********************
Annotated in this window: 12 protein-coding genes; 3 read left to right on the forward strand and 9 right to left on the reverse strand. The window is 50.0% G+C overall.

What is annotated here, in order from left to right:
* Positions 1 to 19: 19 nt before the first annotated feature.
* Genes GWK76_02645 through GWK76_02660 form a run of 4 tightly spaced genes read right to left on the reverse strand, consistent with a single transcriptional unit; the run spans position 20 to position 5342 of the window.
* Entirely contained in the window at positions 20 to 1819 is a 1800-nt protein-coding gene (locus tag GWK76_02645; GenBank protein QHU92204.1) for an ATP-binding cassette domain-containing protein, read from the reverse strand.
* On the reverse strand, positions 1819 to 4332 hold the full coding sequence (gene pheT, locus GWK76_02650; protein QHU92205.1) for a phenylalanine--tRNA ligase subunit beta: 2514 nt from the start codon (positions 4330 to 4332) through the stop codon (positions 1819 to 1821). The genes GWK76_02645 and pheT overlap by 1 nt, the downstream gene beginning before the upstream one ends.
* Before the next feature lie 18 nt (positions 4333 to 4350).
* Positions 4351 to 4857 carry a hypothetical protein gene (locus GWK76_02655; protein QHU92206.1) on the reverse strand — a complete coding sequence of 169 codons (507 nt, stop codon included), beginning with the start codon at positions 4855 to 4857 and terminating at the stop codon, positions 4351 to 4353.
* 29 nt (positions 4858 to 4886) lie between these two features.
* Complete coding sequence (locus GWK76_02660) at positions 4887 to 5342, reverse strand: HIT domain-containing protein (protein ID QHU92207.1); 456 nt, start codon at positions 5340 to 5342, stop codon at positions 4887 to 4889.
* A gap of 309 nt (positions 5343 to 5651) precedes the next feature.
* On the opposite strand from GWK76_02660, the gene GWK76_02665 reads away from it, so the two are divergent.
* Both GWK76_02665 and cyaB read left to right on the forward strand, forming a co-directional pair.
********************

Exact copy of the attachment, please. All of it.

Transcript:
Annotated in this window: 12 protein-coding genes; 3 read left to right on the forward strand and 9 right to left on the reverse strand. The window is 50.0% G+C overall.

What is annotated here, in order from left to right:
* Positions 1 to 19: 19 nt before the first annotated feature.
* Genes GWK76_02645 through GWK76_02660 form a run of 4 tightly spaced genes read right to left on the reverse strand, consistent with a single transcriptional unit; the run spans position 20 to position 5342 of the window.
* Entirely contained in the window at positions 20 to 1819 is a 1800-nt protein-coding gene (locus tag GWK76_02645; GenBank protein QHU92204.1) for an ATP-binding cassette domain-containing protein, read from the reverse strand.
* On the reverse strand, positions 1819 to 4332 hold the full coding sequence (gene pheT, locus GWK76_02650; protein QHU92205.1) for a phenylalanine--tRNA ligase subunit beta: 2514 nt from the start codon (positions 4330 to 4332) through the stop codon (positions 1819 to 1821). The genes GWK76_02645 and pheT overlap by 1 nt, the downstream gene beginning before the upstream one ends.
* Before the next feature lie 18 nt (positions 4333 to 4350).
* Positions 4351 to 4857 carry a hypothetical protein gene (locus GWK76_02655; protein QHU92206.1) on the reverse strand — a complete coding sequence of 169 codons (507 nt, stop codon included), beginning with the start codon at positions 4855 to 4857 and terminating at the stop codon, positions 4351 to 4353.
* 29 nt (positions 4858 to 4886) lie between these two features.
* Complete coding sequence (locus GWK76_02660) at positions 4887 to 5342, reverse strand: HIT domain-containing protein (protein ID QHU92207.1); 456 nt, start codon at positions 5340 to 5342, stop codon at positions 4887 to 4889.
* A gap of 309 nt (positions 5343 to 5651) precedes the next feature.
* On the opposite strand from GWK76_02660, the gene GWK76_02665 reads away from it, so the two are divergent.
* Both GWK76_02665 and cyaB read left to right on the forward strand, forming a co-directional pair.